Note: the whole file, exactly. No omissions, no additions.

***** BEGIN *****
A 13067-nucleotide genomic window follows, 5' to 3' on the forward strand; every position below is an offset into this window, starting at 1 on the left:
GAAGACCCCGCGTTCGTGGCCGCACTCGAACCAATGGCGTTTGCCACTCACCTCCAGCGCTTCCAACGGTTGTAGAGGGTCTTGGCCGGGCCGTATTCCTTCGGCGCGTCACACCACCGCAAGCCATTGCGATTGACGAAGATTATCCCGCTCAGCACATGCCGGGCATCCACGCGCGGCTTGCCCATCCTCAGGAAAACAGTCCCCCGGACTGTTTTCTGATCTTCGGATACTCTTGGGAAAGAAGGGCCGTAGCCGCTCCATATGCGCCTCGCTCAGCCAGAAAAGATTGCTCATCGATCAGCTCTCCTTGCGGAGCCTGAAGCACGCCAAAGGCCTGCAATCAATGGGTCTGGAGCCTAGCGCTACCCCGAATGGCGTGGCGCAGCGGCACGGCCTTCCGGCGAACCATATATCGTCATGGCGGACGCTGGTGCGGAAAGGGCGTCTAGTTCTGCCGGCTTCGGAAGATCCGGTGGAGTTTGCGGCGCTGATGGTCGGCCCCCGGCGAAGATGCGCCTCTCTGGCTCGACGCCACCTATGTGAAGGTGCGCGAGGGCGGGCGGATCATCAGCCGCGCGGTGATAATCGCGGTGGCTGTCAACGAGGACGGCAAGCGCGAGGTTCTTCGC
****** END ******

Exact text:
A 13067-nucleotide genomic window follows, 5' to 3' on the forward strand; every position below is an offset into this window, starting at 1 on the left:
GAAGACCCCGCGTTCGTGGCCGCACTCGAACCAATGGCGTTTGCCACTCACCTCCAGCGCTTCCAACGGTTGTAGAGGGTCTTGGCCGGGCCGTATTCCTTCGGCGCGTCACACCACCGCAAGCCATTGCGATTGACGAAGATTATCCCGCTCAGCACATGCCGGGCATCCACGCGCGGCTTGCCCATCCTCAGGAAAACAGTCCCCCGGACTGTTTTCTGATCTTCGGATACTCTTGGGAAAGAAGGGCCGTAGCCGCTCCATATGCGCCTCGCTCAGCCAGAAAAGATTGCTCATCGATCAGCTCTCCTTGCGGAGCCTGAAGCACGCCAAAGGCCTGCAATCAATGGGTCTGGAGCCTAGCGCTACCCCGAATGGCGTGGCGCAGCGGCACGGCCTTCCGGCGAACCATATATCGTCATGGCGGACGCTGGTGCGGAAAGGGCGTCTAGTTCTGCCGGCTTCGGAAGATCCGGTGGAGTTTGCGGCGCTGATGGTCGGCCCCCGGCGAAGATGCGCCTCTCTGGCTCGACGCCACCTATGTGAAGGTGCGCGAGGGCGGGCGGATCATCAGCCGCGCGGTGATAATCGCGGTGGCTGTCAACGAGGACGGCAAGCGCGAGGTTCTTCGC